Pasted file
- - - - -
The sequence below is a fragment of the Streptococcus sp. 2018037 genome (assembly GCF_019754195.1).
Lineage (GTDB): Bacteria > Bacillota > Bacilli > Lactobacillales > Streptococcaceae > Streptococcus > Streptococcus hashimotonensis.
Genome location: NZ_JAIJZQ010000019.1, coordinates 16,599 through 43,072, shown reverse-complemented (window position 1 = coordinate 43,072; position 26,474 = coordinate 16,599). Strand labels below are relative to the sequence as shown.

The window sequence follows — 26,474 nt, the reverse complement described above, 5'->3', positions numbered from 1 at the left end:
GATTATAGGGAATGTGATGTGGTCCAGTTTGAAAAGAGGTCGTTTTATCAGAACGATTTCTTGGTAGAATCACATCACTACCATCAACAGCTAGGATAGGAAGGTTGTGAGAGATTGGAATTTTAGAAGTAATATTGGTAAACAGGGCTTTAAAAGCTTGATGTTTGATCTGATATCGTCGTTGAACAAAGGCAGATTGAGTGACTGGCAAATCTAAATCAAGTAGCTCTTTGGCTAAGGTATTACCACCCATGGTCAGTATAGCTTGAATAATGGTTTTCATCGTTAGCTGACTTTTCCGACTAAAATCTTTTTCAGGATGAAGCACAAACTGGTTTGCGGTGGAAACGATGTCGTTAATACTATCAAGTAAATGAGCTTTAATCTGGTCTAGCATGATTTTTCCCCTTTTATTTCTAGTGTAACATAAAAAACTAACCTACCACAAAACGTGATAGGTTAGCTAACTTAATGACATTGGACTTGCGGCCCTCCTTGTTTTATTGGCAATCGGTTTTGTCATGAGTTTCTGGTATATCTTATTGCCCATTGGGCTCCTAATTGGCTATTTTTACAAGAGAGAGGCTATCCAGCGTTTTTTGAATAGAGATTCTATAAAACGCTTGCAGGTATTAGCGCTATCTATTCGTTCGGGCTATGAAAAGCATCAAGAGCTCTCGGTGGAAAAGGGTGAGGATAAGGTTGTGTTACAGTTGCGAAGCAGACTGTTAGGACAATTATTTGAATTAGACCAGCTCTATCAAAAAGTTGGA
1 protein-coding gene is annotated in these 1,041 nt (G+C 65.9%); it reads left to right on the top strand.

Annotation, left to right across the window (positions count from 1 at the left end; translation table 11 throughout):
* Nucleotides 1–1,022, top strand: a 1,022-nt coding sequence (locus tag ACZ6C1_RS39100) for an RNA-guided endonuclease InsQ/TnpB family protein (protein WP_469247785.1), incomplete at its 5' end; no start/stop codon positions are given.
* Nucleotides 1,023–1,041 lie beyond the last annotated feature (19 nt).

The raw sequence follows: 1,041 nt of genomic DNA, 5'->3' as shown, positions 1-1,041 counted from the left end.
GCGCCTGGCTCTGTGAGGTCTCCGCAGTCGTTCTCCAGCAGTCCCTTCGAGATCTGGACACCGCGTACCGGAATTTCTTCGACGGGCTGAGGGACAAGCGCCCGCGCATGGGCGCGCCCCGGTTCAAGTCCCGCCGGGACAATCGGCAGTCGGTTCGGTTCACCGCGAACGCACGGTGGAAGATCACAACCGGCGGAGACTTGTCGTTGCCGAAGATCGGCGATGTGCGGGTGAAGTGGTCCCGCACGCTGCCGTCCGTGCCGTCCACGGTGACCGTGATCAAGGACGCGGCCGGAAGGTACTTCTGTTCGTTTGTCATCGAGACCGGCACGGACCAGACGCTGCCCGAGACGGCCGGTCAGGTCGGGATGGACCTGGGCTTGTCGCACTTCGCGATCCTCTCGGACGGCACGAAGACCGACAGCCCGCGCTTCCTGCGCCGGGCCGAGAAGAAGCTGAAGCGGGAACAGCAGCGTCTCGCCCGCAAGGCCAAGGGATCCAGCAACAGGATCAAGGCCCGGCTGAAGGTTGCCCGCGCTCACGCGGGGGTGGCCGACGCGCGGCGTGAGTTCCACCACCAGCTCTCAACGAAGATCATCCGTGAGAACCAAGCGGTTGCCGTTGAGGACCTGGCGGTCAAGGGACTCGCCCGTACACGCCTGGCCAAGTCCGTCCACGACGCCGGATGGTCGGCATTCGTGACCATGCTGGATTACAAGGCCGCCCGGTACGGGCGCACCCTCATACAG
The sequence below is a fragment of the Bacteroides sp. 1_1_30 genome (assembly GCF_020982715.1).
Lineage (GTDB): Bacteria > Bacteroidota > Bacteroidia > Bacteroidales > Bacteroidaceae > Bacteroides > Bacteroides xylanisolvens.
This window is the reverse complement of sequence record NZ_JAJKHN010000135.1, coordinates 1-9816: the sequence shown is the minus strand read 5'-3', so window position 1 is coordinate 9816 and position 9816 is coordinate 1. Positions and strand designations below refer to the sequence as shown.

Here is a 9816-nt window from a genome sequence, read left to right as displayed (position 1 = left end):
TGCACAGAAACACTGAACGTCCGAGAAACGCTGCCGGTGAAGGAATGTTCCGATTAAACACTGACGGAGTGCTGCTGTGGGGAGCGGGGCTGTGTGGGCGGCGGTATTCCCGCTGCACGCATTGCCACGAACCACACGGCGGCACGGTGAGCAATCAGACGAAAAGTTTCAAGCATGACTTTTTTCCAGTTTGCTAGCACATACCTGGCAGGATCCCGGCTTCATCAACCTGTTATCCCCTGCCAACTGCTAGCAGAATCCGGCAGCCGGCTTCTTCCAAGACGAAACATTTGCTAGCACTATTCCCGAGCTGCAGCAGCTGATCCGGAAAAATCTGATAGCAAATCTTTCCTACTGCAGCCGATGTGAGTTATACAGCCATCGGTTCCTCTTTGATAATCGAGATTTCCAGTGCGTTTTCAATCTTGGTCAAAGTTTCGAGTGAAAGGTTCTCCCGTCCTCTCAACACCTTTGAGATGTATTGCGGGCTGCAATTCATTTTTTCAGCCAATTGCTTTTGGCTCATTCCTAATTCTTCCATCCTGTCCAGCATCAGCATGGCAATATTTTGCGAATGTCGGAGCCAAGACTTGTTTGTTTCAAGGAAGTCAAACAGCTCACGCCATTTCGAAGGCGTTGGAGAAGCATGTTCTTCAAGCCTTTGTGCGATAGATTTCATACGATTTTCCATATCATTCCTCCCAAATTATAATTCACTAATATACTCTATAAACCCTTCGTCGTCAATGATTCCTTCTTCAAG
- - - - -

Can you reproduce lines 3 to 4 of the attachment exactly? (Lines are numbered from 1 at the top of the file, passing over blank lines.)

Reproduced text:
Genome location: NZ_JAIJZQ010000019.1, coordinates 16,599 through 43,072, shown reverse-complemented (window position 1 = coordinate 43,072; position 26,474 = coordinate 16,599). Strand labels below are relative to the sequence as shown.

The window sequence follows — 26,474 nt, the reverse complement described above, 5'->3', positions numbered from 1 at the left end: